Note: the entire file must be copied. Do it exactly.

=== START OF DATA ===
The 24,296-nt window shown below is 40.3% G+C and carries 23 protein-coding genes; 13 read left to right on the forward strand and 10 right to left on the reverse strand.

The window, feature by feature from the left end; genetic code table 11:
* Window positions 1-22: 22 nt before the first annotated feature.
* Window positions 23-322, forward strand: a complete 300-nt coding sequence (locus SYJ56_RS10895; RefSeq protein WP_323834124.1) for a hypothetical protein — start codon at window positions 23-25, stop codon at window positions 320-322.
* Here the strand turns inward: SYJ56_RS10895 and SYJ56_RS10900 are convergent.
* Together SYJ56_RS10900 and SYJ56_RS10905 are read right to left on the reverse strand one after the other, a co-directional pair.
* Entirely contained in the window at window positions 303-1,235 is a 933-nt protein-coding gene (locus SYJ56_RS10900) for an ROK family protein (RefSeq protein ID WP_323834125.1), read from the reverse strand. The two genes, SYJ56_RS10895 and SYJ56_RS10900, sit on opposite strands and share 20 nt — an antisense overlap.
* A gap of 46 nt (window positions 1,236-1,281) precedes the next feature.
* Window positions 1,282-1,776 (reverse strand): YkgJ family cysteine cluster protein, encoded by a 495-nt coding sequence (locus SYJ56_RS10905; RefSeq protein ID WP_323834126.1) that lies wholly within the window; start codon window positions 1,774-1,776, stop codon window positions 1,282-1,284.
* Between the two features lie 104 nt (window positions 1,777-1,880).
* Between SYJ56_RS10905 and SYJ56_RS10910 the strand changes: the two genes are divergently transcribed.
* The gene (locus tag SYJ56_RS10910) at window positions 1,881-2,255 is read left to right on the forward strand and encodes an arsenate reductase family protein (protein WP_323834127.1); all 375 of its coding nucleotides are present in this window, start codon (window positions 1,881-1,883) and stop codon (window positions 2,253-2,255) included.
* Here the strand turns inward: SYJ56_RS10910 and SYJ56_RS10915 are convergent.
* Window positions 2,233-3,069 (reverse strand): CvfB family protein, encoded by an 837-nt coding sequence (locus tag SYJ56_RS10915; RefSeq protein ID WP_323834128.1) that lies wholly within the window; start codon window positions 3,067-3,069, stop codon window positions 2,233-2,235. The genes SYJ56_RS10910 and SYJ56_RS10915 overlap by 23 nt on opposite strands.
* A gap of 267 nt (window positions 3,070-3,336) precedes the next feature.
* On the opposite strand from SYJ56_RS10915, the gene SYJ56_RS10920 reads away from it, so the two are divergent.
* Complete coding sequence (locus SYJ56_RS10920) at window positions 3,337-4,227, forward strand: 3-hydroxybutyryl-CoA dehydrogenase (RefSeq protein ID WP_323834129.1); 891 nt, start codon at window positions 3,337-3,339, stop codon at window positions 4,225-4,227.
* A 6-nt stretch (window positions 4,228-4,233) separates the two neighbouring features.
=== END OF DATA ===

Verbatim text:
The 24,296-nt window shown below is 40.3% G+C and carries 23 protein-coding genes; 13 read left to right on the forward strand and 10 right to left on the reverse strand.

The window, feature by feature from the left end; genetic code table 11:
* Window positions 1-22: 22 nt before the first annotated feature.
* Window positions 23-322, forward strand: a complete 300-nt coding sequence (locus SYJ56_RS10895; RefSeq protein WP_323834124.1) for a hypothetical protein — start codon at window positions 23-25, stop codon at window positions 320-322.
* Here the strand turns inward: SYJ56_RS10895 and SYJ56_RS10900 are convergent.
* Together SYJ56_RS10900 and SYJ56_RS10905 are read right to left on the reverse strand one after the other, a co-directional pair.
* Entirely contained in the window at window positions 303-1,235 is a 933-nt protein-coding gene (locus SYJ56_RS10900) for an ROK family protein (RefSeq protein ID WP_323834125.1), read from the reverse strand. The two genes, SYJ56_RS10895 and SYJ56_RS10900, sit on opposite strands and share 20 nt — an antisense overlap.
* A gap of 46 nt (window positions 1,236-1,281) precedes the next feature.
* Window positions 1,282-1,776 (reverse strand): YkgJ family cysteine cluster protein, encoded by a 495-nt coding sequence (locus SYJ56_RS10905; RefSeq protein ID WP_323834126.1) that lies wholly within the window; start codon window positions 1,774-1,776, stop codon window positions 1,282-1,284.
* Between the two features lie 104 nt (window positions 1,777-1,880).
* Between SYJ56_RS10905 and SYJ56_RS10910 the strand changes: the two genes are divergently transcribed.
* The gene (locus tag SYJ56_RS10910) at window positions 1,881-2,255 is read left to right on the forward strand and encodes an arsenate reductase family protein (protein WP_323834127.1); all 375 of its coding nucleotides are present in this window, start codon (window positions 1,881-1,883) and stop codon (window positions 2,253-2,255) included.
* Here the strand turns inward: SYJ56_RS10910 and SYJ56_RS10915 are convergent.
* Window positions 2,233-3,069 (reverse strand): CvfB family protein, encoded by an 837-nt coding sequence (locus tag SYJ56_RS10915; RefSeq protein ID WP_323834128.1) that lies wholly within the window; start codon window positions 3,067-3,069, stop codon window positions 2,233-2,235. The genes SYJ56_RS10910 and SYJ56_RS10915 overlap by 23 nt on opposite strands.
* A gap of 267 nt (window positions 3,070-3,336) precedes the next feature.
* On the opposite strand from SYJ56_RS10915, the gene SYJ56_RS10920 reads away from it, so the two are divergent.
* Complete coding sequence (locus SYJ56_RS10920) at window positions 3,337-4,227, forward strand: 3-hydroxybutyryl-CoA dehydrogenase (RefSeq protein ID WP_323834129.1); 891 nt, start codon at window positions 3,337-3,339, stop codon at window positions 4,225-4,227.
* A 6-nt stretch (window positions 4,228-4,233) separates the two neighbouring features.